Miami-Dade police probing YoungBoy’s rivalries to try to identify who might have tried to kill him
After rapper NBA YoungBoy was ambushed by gunfire outside a Sunny Isles Beach hotel last month, he and his record label offered to cover the cost of the funeral for an innocent bystander killed in the firefight.
But what Miami-Dade investigators really want is help from the rapper to identify the attackers — and so far, he’s refusing.
Homicide detectives recently visited YoungBoy in his native Louisiana, where he remains jailed on suspicion of violating probation in an unrelated case. The rapper, whose real name is Kentrell Gaulden, refused to speak to them, the Herald has learned.
A police spokesman declined to give details about the detectives’ visit to Baton Rouge last week. “We’re doing everything possible to find closure for the victim’s family,” said Miami-Dade Detective Lee Cowart, the spokesman.
Gaulden’s Louisiana lawyer confirmed that his client didn’t speak to detectives, but blamed a “mis-communication.”
James Manasseh said police didn’t give him enough time to try to convince Gaulden to speak to them. And the day of the interview, Manasseh said he had to send another lawyer in his place because of a sudden medical emergency with another member of his law firm.
“He’s willing to cooperate, but he’s scared. He’s a victim in this whole thing,” Manasseh told the Miami Herald.
The 19-year-old hip-hop star from Baton Rouge had been in South Florida last month to perform at the Rolling Loud hip-hop festival in Miami Gardens. He was staying at the Trump International Beach Resort in Sunny Isles Beach.
As he and his entourage prepared to leave the resort, someone in a black Cadillac Escalade drove past and opened fire. Members of Gaulden’s entourage, all with legally owned weapons, returned fire — and one of their stray bullets killed Mohamad Jradi, 43, a Hertz rental car employee who had just finished his shift across the street.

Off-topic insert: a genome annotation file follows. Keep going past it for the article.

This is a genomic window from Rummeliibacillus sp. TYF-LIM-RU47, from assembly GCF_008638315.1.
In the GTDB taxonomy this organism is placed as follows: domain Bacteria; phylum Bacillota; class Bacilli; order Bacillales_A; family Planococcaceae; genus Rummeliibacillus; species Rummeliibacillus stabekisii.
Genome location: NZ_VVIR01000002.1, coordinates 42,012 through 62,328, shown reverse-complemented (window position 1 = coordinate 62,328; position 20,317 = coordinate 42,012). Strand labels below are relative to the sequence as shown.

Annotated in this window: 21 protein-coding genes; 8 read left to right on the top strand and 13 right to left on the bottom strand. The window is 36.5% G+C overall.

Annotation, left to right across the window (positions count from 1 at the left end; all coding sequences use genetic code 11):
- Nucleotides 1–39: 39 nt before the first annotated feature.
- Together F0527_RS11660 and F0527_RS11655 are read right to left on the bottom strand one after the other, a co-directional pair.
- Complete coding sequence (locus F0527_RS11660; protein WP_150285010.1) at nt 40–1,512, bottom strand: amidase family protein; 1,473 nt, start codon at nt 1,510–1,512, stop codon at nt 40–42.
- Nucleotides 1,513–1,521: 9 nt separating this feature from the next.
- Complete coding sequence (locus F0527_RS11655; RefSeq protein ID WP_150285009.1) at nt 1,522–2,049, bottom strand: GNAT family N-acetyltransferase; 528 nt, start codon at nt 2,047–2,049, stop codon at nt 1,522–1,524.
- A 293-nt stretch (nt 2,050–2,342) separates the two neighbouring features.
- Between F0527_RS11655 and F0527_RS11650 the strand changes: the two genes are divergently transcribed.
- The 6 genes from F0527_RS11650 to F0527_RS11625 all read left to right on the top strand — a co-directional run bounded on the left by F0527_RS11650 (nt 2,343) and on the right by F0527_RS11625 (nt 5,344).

Investigators could not charge any of Gaulden’s entourage — they all claimed self-defense in firing wildly at the Escalade. Detectives are working to figure out who was in the Escalade, and the first gunman could still face a felony murder charge for Jradi’s death.
Manasseh confirmed Gaulden offered to pay for Jradi’s funeral, although the lawyer did not know if Gaulden actually did.
The wild gunfight sparked a chaotic scene in the upscale beachfront city in Northeast Miami-Dade, with tourists dashing for cover. The firefight left Gaulden’s girlfriend wounded with a shot to the shoulder. Three bystanders were also grazed: a Texas man, his girlfriend and her 5-year-old son.
Gaulden didn’t stick around to speak to Miami-Dade homicide detectives. He slipped away from the crime scene, managed to perform at Rolling Loud a few hours later and vanished. More than a week later, Gaulden resurfaced in Baton Rouge for a court hearing, and was promptly jailed.
He’s on probation for a 2016 shooting of a rival in Baton Rouge. A judge there said she believed she’d seen Gaulden trash talking in a social-media post, which violated his probation.
Miami-Dade detectives have been probing Gaulden’s long history of feuds with rivals in Baton Rouge in an attempt to figure out who might have been in the Escalade.
Cowart, the Miami-Dade police spokesman, urged anyone with information to come forward.
“We need the community to step up,” Cowart said. “Don’t let this case grow cold.”
Anyone with information on the murder can call Miami-Dade Police’s homicide bureau at 305-471-2400, or Miami-Dade CrimeStoppers at 305-471-8477.